Establish Arts Education for All as a Community-Wide Commitment
- Assess the St. Louis City and County arts education ecosystem to determine strengths, weaknesses and opportunities for growth
- Organize a locally-based coalition of arts education advocates and key stakeholders to enact systemic change
- Develop an online, searchable clearinghouse of arts education programs opportunities for parents and teachers
- Conduct research to develop baseline standards of excellence and logic models to determine paths to success
Again and again, through surveys, interviews, and group discussions with residents, arts and cultural organizations, and artists, we heard a call for more arts education, especially for St. Louis children and youth, in school, after school, and in the community.
- To expose them to the arts, so they understand and appreciate all that is available to them in the arts in St. Louis
- To encourage interaction with diverse cultures, so they are more knowledgeable and appreciative of people from different backgrounds
- To provide equitable access to arts education and enrichment opportunities—after school and in neighborhoods
- To support and enhance the teaching of other school subjects
St. Louis already benefits from a large community of arts and non-arts organizations providing a broad range of arts education experiences for school-aged youth.
For more than 30 years, COCA has activated the power of arts education in St. Louis through its programming and recently found sufficient support to launch a bold $40 million campaign to expand its University City facility to include a 450-seat theatre, an 8,000 square-foot new studio space, and more. STAGES St. Louis has purchased a $2.8 million building in Chesterfield, Missouri, which will house their growing community outreach and musical theatre education programs, including JumpStart, a new nationally funded program for middle school students. Metro Theater Company, Springboard, and the Children’s Choir are just a few of several established and mission-driven arts education organizations already serving the arts education and enrichment needs of young people throughout the region.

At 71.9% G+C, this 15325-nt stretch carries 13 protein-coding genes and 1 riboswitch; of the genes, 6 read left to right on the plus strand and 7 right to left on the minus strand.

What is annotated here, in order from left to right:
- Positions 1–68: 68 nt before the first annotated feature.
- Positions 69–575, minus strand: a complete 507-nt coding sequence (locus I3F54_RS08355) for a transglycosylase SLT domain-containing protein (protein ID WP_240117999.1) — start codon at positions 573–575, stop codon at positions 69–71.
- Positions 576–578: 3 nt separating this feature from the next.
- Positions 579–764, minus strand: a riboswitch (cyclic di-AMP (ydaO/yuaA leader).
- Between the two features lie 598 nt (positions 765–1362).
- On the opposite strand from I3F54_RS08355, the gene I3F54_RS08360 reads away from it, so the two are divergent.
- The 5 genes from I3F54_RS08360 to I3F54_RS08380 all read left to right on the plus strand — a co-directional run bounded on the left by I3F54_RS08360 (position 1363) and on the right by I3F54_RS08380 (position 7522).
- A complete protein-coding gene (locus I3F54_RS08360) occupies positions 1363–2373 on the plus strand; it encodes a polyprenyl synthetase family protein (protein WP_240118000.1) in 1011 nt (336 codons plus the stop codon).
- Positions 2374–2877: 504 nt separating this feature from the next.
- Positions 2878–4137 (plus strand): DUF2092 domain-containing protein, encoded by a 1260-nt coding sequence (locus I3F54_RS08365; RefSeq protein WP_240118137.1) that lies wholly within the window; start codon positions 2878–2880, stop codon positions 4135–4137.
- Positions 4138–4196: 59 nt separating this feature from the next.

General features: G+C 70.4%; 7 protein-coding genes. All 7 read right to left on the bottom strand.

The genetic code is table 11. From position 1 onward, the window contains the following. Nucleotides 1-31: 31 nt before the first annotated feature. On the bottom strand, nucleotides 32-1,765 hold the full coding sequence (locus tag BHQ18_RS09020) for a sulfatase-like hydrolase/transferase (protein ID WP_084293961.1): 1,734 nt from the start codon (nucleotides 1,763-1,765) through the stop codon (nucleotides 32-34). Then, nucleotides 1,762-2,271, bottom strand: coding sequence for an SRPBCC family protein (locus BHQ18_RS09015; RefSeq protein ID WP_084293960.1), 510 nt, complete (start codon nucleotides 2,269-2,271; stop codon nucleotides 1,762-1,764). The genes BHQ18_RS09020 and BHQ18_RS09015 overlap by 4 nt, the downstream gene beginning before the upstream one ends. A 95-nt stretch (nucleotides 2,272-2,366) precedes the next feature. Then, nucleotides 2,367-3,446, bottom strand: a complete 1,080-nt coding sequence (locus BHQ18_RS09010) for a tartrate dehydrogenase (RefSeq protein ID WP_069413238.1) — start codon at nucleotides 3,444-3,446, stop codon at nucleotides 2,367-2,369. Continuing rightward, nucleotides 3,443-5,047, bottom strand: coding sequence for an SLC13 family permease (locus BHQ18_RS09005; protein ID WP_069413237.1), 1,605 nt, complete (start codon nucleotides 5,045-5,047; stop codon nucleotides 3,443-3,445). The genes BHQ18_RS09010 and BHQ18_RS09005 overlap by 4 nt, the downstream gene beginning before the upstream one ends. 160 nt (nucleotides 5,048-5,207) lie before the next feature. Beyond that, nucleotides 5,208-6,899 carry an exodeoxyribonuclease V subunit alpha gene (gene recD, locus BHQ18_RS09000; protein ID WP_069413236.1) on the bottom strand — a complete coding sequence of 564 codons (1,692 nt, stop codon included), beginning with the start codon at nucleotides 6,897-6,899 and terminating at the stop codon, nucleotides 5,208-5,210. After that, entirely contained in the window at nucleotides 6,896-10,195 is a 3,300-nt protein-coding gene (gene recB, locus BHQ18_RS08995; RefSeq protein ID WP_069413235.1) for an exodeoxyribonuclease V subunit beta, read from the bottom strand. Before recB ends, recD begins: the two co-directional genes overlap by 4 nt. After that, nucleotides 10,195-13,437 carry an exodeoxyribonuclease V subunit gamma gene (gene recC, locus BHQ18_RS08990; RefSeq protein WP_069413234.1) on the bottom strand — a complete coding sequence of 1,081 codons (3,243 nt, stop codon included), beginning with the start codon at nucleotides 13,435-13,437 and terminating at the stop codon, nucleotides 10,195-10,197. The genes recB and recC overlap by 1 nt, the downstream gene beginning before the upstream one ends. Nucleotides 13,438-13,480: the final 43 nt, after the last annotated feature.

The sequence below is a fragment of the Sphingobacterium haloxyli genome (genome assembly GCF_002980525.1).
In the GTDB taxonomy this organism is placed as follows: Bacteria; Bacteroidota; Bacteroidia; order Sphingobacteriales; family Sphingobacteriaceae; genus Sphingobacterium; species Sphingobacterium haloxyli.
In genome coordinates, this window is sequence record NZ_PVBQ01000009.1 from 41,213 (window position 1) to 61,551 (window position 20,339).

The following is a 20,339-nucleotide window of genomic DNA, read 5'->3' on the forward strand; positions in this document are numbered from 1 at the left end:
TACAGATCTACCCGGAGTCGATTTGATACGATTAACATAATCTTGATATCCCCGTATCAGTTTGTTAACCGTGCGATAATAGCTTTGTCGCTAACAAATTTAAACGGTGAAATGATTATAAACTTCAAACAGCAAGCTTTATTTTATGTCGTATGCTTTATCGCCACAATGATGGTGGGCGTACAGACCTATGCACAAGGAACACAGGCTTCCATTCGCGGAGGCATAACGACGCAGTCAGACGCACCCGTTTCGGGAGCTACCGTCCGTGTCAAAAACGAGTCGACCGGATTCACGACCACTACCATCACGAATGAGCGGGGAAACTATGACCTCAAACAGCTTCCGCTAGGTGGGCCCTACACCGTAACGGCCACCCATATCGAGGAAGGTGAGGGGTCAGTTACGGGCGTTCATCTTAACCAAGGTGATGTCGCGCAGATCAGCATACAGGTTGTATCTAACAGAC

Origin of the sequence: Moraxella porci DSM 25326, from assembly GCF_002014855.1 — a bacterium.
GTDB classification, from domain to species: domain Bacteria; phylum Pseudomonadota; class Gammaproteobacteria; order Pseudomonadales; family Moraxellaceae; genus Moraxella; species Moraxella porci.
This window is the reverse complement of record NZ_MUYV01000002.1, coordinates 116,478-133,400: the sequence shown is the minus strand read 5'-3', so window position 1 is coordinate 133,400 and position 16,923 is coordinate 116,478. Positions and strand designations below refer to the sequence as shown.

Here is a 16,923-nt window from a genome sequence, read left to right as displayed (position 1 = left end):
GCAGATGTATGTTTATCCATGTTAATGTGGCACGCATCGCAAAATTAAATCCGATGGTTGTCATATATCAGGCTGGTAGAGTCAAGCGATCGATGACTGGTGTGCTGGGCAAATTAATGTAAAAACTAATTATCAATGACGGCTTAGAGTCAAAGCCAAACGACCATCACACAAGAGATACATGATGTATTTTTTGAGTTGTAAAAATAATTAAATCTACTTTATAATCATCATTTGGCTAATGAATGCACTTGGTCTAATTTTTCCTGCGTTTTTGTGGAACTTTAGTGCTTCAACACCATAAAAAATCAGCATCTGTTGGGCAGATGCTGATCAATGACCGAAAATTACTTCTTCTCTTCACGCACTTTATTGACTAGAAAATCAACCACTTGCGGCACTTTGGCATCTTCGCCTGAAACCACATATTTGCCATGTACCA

Yet, while there are many arts organizations with education and enrichment programs of their own, these organizations acknowledge that they are disconnected and siloed from each other in ways that diminish their collective impact.
This disconnection impedes St. Louis’ ability to deliver high quality arts education to all children. St. Louis also lacks development opportunities for teaching artists and administrators, as well as sustained funding sources for arts education, organizational capacity building, effective program evaluation and documentation of impact, and centralized information resources.
“It’s about the schools. Invest in getting arts back into the regular curriculum. Arts organizations are trying to fill the gaps but lots of kids are not getting any drama, music or dance. We have to invest in our young people.”
– Arts Organization Discussion Group
Many, if not most, St. Louis arts and cultural organizations believe in arts education and offer educational programs. An EVOKE workshop for about 80 of these providers showed a strong consensus for the region to improve arts education systemically in school and out. This suggests the opportunity to develop a new, collaborative approach to arts education across the region. A collaboration can build on the collective efforts of these organizations, teaching artists, and partners outside the arts.
Arts education stakeholders said they want RAC to play a leadership role in encouraging a system-level, collaborative approach to address these issues and to build up the arts education infrastructure in St. Louis.